TracXon: from polluting to sustainable electronics
Worldwide, consumer electronics are an unimaginably large market, with billions of smartphones, smart watches, laptops, and numerous other devices. Unfortunately, they all contain circuits and components with little or no recyclability. A unique invention by TNO should put an end to the huge mountain of waste caused by traditional electronics. Circuits are no longer etched on circuit boards but printed with special ink on ultra-thin film.
Learn more about TracXon
The TracXon spin-off is a major step towards sustainable electronics. Copper, solder, and chemicals on a hard surface give way to recyclable components printed on flexible film with special conductive inks. The process was developed at Holst Centre, where many thin-film applications see the light of day. One of these is printed electronics.
The advantages of printed electronics are innumerable. Almost all film, ink, and paste used are recyclable at the end of their service life. This saves an unimaginable amount of waste on a global scale compared to the traditional production process. No longer an inflexible surface, but a lightweight, thin, and flexible material that can be produced in any shape. In addition, by printing only the required material, there is no waste of raw materials. Production is also energy-efficient and has a low carbon footprint.
Potential for complex applications
Printed electronics in themselves are not new, but until now they have only been used in fairly simple products such as tags and sensors. The method of hybrid printed electronics developed by TNO has the potential for many and also very complex applications. Apart from electronic circuits, this includes components in computers, tablets, smartphones, LED lighting, sensing, automotive, and healthcare. With this, hybrid printed electronics enter a completely new phase in which sustainability is the starting point.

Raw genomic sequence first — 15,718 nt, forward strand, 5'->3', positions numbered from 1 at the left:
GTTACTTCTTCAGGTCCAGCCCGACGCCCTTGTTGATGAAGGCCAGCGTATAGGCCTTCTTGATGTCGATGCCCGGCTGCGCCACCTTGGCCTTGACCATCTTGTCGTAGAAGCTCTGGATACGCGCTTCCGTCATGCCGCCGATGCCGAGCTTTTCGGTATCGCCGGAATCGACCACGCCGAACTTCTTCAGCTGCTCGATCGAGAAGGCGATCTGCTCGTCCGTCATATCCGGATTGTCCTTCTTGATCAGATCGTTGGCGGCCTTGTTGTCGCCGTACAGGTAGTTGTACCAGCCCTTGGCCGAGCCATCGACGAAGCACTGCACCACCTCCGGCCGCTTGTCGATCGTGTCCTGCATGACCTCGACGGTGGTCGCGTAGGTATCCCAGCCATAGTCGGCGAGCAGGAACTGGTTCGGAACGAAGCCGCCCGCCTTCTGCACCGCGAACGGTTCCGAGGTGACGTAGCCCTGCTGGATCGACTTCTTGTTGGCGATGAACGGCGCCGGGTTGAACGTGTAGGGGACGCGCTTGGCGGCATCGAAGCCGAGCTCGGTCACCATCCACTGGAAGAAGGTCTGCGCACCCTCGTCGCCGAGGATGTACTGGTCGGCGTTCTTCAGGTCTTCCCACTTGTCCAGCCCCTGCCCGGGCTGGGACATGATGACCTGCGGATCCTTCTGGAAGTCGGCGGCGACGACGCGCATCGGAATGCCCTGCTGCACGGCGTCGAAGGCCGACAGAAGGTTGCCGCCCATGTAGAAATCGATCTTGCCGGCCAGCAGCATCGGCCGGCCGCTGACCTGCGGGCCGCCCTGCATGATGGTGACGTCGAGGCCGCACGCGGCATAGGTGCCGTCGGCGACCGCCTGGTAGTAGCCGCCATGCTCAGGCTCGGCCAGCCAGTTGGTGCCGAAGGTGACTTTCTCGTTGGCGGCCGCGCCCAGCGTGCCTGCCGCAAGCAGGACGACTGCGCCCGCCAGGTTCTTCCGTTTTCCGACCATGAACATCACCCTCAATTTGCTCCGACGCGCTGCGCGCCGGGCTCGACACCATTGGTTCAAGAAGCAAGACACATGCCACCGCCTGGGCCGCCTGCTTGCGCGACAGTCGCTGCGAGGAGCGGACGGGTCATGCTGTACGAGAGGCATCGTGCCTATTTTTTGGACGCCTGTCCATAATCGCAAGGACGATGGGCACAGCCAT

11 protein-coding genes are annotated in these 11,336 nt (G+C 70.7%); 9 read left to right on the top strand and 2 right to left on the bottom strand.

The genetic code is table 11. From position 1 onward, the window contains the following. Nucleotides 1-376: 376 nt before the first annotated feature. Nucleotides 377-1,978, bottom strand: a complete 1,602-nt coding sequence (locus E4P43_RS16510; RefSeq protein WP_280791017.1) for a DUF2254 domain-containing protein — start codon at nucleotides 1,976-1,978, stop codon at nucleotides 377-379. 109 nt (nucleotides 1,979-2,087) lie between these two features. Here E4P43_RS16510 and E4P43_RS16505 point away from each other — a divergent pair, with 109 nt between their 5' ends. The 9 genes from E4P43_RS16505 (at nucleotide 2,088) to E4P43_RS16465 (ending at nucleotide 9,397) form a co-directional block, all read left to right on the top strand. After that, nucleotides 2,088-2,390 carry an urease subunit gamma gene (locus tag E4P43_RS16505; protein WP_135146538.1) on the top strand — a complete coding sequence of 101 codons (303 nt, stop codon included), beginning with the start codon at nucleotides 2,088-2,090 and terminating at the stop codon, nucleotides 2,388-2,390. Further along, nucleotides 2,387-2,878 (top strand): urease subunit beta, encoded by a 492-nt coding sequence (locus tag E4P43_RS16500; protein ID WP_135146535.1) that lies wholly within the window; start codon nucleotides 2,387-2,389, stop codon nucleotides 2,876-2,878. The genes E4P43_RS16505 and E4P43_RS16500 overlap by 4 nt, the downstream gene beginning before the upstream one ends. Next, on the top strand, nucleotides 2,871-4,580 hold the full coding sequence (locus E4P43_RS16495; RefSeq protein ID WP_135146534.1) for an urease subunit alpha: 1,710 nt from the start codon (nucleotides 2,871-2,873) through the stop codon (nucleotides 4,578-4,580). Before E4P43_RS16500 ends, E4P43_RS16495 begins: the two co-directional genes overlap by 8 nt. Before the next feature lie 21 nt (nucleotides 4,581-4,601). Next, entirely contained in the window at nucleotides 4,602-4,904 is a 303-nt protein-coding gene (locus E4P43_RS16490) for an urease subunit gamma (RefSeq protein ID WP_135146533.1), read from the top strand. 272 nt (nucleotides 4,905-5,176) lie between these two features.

TracXon, recently co-founded by TNO, has now completed a prototype for sheet-to-sheet (S2S) production of printed electronics. Even roll-to-roll (R2R) printing and assembly is anticipated in the foreseeable future. This means mass production to serve the major electronics manufacturers. This will allow them to swap their traditional production of electronics, which is resource-intensive and wasteful, for sustainable production and products.
At the request of and in collaboration with a number of European and Asian multinationals, pilot projects for the manufacture of printed electronics are now under way. A special feature of this unique technology is the ability to produce LED lighting on large surfaces with tens of thousands of diodes. Work is under way with a foreign manufacturer on an extremely thin and flexible sensor that can be incorporated into clothing and measure body posture in a variety of conditions to prevent complaints. At an advanced stage is a temperature sensor that allows batteries in electric cars or laptops to be monitored to a very high accuracy.